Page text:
Getting a sooner dismissal might simply present the plaintiff with the opportunity to clean up its case upon refiling, actually DENYING the defendant some of the better issues.

In fact, in many of these cases, the very best strategy for the plaintiff would be to take a voluntary dismissal and to REFILE.  Continuing to litigate a case which was filed BEFORE the execution of the forged assignment and in consideration of the pleading of an unindorsed promissory note against a well represented and earnest defendant is sort of like playing out a very bad poker hand.  While it is certainly possible to win with an otherwise losing hand (and the foreclosure mills have been doing this for years), playing against skilled players, unwillingness to fold and walk away from a large pot to conserve resources for the next hand is really a pretty poor poker strategy.

Continuing the analogy, the player with the very good hand really doesn't want to immediately call and get a determination of the winning hand, but to bet in such a way that, at least initially, the other players are drawn in and continue to bet.  The player with the winning hand may very well want to raise and to do this in a way that keeps the other players playing rather than folding.

In a limiting case, suppose that the player with the winning hand has an ace high straight flush.  This is of course the ultimate winning hand and winning is a certainty.  In such a case, amounts bet are not actually at risk at all.  The risk is associated with the betting strategy and whether through the betting and various forms of signaling, personality, body language and bluster one can get others to both remain in the game and to ultimately bet larger amounts.

I would NOT want to suggest or represent to you that even the facts recited above would assure you a winning outcome.  There are a LOT of hostile, ill-informed and industry biased judges out there.  And you need to play your hand particularly careful where your home is at risk.

But the most capable, better trained and more experienced members of the foreclosure defense bar are at least beginning to have some success before some courts and in certain kinds of factual situations.

So the question may present itself as to whether it is better to press for a dismissal without prejudice due to failure to prosecute or whether to hold the case on the docket, preserving some of the better issues hoping to see the case languish for some time.

Even if the fact situation wasn't nearly as favorable, you might also ask yourself whether pressing for a dismissal due to lack of prosecution sooner is a good idea.  If the case has really landed in a form of litigation purgatory, it could languish for some time.  And you are then presented with the question of whether you want to let the matter languish a little longer before presenting an even more compelling motion for dismissal for lack of prosecution or whether the plaintiff is suddenly going to get its act together.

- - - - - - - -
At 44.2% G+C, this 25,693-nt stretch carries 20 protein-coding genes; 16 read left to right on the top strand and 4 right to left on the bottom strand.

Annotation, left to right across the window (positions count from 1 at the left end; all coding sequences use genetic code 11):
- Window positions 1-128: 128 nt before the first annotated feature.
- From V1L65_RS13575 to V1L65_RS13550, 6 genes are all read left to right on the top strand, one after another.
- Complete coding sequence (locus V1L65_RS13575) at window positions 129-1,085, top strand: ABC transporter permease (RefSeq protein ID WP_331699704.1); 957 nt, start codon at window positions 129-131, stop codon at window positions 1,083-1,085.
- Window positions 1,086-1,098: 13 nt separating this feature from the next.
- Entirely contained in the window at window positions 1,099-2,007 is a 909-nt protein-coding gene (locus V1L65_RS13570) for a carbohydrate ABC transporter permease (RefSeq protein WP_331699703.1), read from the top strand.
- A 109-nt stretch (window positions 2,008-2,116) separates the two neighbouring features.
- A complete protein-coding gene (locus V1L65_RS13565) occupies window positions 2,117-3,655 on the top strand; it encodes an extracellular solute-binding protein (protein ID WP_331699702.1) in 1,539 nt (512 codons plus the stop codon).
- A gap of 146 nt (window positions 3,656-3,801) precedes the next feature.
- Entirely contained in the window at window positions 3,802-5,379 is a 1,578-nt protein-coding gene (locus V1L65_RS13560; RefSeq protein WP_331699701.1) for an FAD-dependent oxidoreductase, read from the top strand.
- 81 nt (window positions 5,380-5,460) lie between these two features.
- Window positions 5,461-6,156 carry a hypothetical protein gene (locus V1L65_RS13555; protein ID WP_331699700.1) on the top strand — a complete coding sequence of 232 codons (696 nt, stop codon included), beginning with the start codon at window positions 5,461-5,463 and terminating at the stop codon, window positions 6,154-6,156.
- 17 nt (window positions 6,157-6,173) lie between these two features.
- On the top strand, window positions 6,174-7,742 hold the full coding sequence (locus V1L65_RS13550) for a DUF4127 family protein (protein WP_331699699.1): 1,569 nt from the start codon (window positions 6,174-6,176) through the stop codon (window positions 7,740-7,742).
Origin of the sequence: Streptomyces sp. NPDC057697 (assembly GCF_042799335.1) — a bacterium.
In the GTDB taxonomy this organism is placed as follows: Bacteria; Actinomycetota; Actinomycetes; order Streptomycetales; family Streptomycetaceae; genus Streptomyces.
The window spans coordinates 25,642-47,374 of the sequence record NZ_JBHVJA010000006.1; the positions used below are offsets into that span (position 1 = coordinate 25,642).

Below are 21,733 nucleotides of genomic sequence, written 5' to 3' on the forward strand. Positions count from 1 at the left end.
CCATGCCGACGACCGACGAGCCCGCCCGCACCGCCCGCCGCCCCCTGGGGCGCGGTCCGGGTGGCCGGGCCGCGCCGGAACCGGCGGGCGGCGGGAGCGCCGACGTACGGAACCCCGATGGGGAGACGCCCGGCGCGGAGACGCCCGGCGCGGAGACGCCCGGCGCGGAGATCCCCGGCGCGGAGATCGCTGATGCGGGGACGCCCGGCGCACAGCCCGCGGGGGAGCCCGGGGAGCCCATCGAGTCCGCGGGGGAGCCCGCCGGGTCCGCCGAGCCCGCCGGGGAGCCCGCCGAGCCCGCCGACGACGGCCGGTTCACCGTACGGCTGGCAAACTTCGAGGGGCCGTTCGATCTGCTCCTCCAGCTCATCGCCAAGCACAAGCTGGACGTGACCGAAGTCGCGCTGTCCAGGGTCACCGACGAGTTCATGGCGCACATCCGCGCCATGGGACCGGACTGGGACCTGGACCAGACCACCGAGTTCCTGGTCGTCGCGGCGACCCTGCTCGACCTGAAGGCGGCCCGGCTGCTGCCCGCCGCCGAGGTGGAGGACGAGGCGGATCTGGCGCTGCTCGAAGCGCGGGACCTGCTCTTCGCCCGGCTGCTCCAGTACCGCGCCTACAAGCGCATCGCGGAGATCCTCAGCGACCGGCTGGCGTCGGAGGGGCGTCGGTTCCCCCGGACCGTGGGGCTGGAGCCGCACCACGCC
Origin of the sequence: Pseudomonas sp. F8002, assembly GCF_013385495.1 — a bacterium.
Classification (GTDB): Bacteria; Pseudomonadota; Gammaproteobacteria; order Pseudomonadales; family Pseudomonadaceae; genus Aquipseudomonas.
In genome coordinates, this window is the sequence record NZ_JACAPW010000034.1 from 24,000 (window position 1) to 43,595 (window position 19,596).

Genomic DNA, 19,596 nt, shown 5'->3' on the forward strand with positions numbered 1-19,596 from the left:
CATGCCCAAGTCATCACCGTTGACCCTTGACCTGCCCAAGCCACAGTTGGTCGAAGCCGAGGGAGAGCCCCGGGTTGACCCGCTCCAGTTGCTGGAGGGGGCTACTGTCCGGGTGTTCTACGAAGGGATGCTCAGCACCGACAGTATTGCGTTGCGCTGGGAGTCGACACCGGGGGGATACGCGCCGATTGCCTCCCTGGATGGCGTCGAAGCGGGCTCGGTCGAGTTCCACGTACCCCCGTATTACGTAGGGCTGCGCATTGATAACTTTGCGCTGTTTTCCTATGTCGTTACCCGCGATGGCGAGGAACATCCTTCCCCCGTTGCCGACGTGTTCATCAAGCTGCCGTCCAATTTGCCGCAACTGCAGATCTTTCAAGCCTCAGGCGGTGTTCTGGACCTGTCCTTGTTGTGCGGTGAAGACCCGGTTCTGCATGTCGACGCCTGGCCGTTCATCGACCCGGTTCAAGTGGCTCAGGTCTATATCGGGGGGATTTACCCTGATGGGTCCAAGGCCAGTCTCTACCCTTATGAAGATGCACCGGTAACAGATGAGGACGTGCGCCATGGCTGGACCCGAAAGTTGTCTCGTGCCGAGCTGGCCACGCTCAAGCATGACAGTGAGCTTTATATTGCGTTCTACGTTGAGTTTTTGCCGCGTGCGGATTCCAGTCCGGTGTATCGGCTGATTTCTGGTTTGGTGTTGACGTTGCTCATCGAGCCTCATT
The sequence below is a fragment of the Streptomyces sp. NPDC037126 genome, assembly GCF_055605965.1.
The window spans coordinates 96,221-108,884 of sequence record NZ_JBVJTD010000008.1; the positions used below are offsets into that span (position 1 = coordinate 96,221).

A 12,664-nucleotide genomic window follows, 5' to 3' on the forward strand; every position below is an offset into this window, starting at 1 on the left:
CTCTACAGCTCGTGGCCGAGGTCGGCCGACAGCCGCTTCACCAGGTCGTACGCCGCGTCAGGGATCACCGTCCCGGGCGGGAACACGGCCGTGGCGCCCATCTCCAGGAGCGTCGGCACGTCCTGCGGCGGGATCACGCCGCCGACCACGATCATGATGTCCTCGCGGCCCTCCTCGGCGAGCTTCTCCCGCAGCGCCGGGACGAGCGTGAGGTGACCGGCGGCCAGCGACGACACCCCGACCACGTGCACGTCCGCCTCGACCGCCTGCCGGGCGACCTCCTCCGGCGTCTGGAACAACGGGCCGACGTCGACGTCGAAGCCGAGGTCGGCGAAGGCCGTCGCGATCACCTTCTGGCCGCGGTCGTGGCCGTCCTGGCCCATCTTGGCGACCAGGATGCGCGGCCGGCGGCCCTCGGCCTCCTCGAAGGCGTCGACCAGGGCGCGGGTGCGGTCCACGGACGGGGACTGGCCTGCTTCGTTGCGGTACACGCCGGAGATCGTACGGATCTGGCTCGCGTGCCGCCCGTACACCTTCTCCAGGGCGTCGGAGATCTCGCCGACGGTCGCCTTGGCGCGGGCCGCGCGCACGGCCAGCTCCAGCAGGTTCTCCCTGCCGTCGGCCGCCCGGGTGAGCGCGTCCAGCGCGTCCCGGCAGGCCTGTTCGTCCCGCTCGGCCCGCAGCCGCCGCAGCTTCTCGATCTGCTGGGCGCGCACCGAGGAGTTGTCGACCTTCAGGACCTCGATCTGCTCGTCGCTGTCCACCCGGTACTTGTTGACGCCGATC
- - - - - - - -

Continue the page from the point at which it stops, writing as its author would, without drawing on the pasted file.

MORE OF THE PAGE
One possibility which you might also consider when the plaintiff has seemingly ceased to litigate is whether there is an opportunity under the rules to obtain some additional advantage through a request for admissions or through unanswered interrogatories.

Bear in mind that if a party fails to answer an admissions request, the matter is deemed to be admitted for the purposes of the case.  If you hit the plaintiff with a request for admissions as to several key issues in the case, and the plaintiff defaults, then they might not have a winning case at all.  But this possibility must also be balanced against provisions in the rules and cases interpreting the rules which allow deemed admissions to be withdrawn by motion and showing of some cause and, perhaps, excusable neglect.

In respect of interrogatories, questions which ask for the identification of fact witnesses and the identification and location of persons with particular facts in a case may result in witness preclusion in some jurisdictions when unanswered in accordance with the rules.

But there is another strategic consideration in pressing ahead with discovery.  If there is already some good outstanding discovery unanswered and the plaintiff has left the case to languish, ANY communication may result in the location of your loan file and some concerted attention by the plaintiff to advance the case, while doing nothing might very well result in months of additional languish.

There really is NOT any single answer here.  The crystal balls of even the best foreclosure defense attorneys are far from clear.  But these attorneys are generally going to have a better understanding of the law and the rules, as well as the disposition of your judge.  Moreover, they have additional data points about precisely HOW the foreclosure mills are responding in YOUR jurisdiction to various motions, discovery, etc. 

As Moose suggests, talking to an experienced foreclosure defense attorney is a very good idea.  They may not have a certain and correct answer, but at least they have been watching the game and have seen these players play out various hands before.  This can yield particularly valuable insight.